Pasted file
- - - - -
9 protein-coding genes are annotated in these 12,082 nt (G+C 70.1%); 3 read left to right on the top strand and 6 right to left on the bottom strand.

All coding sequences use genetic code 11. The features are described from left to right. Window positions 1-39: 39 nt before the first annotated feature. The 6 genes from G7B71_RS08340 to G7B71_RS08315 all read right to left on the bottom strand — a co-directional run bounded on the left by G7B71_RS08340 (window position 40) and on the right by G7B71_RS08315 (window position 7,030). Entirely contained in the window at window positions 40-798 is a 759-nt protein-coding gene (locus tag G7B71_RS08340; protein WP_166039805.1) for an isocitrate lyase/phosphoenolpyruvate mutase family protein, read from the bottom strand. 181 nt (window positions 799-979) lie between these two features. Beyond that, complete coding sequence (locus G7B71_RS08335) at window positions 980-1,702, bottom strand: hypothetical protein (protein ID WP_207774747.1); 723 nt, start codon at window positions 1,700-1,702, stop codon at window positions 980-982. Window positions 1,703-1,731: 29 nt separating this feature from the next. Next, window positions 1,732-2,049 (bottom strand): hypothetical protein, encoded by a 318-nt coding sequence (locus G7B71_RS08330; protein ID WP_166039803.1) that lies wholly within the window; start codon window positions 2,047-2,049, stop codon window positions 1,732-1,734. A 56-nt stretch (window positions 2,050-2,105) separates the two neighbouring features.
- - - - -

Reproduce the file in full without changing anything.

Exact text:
9 protein-coding genes are annotated in these 12,082 nt (G+C 70.1%); 3 read left to right on the top strand and 6 right to left on the bottom strand.

All coding sequences use genetic code 11. The features are described from left to right. Window positions 1-39: 39 nt before the first annotated feature. The 6 genes from G7B71_RS08340 to G7B71_RS08315 all read right to left on the bottom strand — a co-directional run bounded on the left by G7B71_RS08340 (window position 40) and on the right by G7B71_RS08315 (window position 7,030). Entirely contained in the window at window positions 40-798 is a 759-nt protein-coding gene (locus tag G7B71_RS08340; protein WP_166039805.1) for an isocitrate lyase/phosphoenolpyruvate mutase family protein, read from the bottom strand. 181 nt (window positions 799-979) lie between these two features. Beyond that, complete coding sequence (locus G7B71_RS08335) at window positions 980-1,702, bottom strand: hypothetical protein (protein ID WP_207774747.1); 723 nt, start codon at window positions 1,700-1,702, stop codon at window positions 980-982. Window positions 1,703-1,731: 29 nt separating this feature from the next. Next, window positions 1,732-2,049 (bottom strand): hypothetical protein, encoded by a 318-nt coding sequence (locus G7B71_RS08330; protein ID WP_166039803.1) that lies wholly within the window; start codon window positions 2,047-2,049, stop codon window positions 1,732-1,734. A 56-nt stretch (window positions 2,050-2,105) separates the two neighbouring features.